Forecasting is Critical in Volatile Environments

In the dual demand and supply shocks initiated by the coronavirus pandemic, smaller businesses face many uncertainties into the health and buying appetite of their customer bases and the ability of their vendors to continue delivering at volumes and prices expected. This wreaks havoc on the outlook, as forecasting becomes more difficult. Some might throw their hands up and say forecasting has LESS value in this environment because of all unknowns, but we would argue the opposite.

Scenario analysis, which is simply forecasting for multiple potential outcomes, is critical in volatile environments to characterize downsize scenarios. If you go to zero, you can be out of the game permanently, so understanding how multiple shocks can impact your business, profitability, and cash position highlight the impact of those risks that could bring you to your knees. So how to go about it?

First, you have to be able to credibly forecast. This in and of itself can be a limiting factor in smaller businesses. If you don’t have this capability, get help (plug). Second, think through the likely, and even unlikely outcomes on a number of fronts, such as:

  • What if your customers pay you more slowly or cant pay you altogether (e.g. double your assumption for days sales outstanding, or DSO)
  • What if your customers order less than you’d expect? 50%, 75%, even 100% less.
  • What if your vendors won’t deliver to you if you go outside of payment terms (e.g. you are unable to extend you days payables outstanding, or DPO)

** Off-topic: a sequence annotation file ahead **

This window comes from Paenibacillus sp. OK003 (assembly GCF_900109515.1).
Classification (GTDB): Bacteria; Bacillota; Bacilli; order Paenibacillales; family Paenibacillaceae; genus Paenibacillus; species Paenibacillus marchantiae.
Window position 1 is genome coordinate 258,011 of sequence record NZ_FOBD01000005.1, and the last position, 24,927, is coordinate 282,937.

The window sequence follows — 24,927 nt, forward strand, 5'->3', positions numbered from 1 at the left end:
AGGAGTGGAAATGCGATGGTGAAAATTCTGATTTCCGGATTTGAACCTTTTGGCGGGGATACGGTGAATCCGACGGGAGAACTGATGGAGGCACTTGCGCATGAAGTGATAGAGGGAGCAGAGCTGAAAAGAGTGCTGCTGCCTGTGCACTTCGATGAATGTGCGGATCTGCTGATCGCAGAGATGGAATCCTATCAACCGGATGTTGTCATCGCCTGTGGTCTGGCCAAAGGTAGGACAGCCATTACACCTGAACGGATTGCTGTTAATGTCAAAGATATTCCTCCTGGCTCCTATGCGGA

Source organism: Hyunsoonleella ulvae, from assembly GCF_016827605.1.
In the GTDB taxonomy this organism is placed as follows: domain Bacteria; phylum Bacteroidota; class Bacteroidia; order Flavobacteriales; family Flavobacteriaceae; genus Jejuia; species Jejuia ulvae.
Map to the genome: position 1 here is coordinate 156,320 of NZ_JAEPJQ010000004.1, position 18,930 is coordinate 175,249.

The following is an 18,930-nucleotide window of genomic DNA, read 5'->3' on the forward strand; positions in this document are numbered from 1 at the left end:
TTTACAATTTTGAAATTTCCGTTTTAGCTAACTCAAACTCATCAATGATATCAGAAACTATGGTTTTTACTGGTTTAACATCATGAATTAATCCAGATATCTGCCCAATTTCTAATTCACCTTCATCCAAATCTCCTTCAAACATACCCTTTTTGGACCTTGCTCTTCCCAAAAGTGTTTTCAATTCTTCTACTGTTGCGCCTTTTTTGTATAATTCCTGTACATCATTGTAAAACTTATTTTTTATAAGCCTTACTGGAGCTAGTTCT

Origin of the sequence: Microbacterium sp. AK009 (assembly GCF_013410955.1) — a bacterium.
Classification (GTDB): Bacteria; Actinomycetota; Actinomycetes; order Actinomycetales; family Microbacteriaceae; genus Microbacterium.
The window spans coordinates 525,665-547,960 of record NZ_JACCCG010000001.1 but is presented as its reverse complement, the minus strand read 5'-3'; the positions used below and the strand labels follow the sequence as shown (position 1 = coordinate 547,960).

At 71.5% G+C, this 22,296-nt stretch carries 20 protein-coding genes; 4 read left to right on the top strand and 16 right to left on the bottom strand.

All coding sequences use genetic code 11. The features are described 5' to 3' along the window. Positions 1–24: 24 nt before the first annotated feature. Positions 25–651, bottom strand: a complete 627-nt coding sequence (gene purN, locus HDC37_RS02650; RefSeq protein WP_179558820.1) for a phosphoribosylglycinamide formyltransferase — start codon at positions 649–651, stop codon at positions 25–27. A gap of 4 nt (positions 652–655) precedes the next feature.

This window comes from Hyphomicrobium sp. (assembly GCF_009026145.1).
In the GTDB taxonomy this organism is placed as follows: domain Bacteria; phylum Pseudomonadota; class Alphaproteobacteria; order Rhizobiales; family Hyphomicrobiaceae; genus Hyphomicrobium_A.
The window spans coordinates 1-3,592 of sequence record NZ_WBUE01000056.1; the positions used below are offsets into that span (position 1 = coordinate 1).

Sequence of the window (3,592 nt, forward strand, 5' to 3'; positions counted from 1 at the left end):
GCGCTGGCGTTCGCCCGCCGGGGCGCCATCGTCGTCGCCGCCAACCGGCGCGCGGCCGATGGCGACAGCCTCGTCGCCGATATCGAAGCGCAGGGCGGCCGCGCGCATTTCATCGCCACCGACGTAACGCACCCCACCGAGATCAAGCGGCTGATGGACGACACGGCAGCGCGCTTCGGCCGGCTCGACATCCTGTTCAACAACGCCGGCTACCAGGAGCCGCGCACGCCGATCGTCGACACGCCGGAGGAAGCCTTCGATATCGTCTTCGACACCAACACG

• What if your vendors can’t fulfill orders? How long can you run on existing stock levels?
  • What if employees can’t make it into the office/facility and this impacts production? Does your finished goods inventory allow you to continue to fill orders? For a week, a month, a quarter?
  • What if the terms or availability of your financing changes?

In many respects, these are obvious questions that any business owner would know to think or ask. However, the ability to translate them into specific financial/cash impacts is a different skill set. This can be the difference in losing sleep at night and making confident, even opportunistic, decisions.

No One-Size-Fits-All Answer

Every business is unique, as is every owner’s/leader’s risk appetite. Can you trade precious cash to ramp up inventories (to balance against supplier disruption), increase production (use labor resources now that might not be available later), or make additional investments into the business when sales could see a lengthy reduction from trend? Nobody can say for sure, which is the nature of volatile environments.

However, what we can agree on is this: liquidity is king and must be a focus, and there is market opportunity to be had in periods of disruption. Understanding “real liquidity” and having forecasting capabilities are must-haves in volatile times. Be safe out there!